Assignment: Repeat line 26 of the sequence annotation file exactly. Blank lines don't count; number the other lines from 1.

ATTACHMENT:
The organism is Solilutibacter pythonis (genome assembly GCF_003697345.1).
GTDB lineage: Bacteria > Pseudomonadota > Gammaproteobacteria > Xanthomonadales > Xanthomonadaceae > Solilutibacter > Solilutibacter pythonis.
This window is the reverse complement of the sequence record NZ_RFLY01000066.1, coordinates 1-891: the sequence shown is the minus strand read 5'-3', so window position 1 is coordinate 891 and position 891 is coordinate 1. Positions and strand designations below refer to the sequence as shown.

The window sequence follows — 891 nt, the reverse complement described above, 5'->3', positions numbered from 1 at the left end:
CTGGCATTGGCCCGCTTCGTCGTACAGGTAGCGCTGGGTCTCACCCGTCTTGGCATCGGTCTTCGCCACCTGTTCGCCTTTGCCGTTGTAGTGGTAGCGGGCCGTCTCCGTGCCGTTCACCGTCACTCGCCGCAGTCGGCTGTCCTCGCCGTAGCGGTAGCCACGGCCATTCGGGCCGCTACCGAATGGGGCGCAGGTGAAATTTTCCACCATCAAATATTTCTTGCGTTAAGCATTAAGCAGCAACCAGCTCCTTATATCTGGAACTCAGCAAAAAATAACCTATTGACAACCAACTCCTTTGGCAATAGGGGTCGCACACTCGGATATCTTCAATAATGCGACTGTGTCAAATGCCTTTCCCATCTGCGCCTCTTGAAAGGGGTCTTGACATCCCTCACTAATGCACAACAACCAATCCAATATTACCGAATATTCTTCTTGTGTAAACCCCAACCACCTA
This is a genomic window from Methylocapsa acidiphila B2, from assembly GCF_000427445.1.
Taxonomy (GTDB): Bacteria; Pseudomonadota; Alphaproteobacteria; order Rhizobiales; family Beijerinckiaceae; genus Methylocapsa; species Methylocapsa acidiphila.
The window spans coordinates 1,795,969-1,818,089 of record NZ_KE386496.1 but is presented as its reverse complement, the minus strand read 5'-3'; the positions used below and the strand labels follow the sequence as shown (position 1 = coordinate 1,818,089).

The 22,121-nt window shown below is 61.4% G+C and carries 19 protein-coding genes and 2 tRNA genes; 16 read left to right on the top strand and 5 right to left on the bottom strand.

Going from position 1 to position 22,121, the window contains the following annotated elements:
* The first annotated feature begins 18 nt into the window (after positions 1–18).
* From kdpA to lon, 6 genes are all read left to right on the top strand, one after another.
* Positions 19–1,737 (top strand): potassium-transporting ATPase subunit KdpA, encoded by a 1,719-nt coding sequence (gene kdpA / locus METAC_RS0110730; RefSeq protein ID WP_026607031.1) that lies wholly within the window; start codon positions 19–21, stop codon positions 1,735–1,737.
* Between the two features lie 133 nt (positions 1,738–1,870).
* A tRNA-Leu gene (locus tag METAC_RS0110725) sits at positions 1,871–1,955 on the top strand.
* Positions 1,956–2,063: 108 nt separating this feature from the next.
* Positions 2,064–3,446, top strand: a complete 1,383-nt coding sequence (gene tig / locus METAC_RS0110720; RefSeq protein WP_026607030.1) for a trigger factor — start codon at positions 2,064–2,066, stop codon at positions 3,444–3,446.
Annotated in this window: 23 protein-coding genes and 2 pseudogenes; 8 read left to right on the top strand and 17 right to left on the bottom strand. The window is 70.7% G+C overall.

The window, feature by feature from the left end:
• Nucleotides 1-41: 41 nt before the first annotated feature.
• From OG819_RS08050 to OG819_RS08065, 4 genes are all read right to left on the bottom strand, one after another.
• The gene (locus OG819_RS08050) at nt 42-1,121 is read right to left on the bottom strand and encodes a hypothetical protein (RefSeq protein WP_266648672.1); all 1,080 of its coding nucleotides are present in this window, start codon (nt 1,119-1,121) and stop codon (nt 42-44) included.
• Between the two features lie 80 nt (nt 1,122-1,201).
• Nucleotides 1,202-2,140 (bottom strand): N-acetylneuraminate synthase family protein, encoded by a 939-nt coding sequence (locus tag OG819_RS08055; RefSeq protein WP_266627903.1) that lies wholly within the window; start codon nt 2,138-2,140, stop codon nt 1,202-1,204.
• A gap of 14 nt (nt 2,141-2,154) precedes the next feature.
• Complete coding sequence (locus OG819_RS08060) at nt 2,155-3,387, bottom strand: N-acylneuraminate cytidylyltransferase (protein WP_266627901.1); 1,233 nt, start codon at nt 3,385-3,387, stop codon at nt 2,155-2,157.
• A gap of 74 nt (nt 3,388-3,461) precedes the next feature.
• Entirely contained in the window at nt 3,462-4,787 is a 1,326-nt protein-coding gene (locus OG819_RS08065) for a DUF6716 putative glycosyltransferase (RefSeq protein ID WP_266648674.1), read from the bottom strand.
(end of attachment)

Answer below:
• Complete coding sequence (locus OG819_RS08060) at nt 2,155-3,387, bottom strand: N-acylneuraminate cytidylyltransferase (protein WP_266627901.1); 1,233 nt, start codon at nt 3,385-3,387, stop codon at nt 2,155-2,157.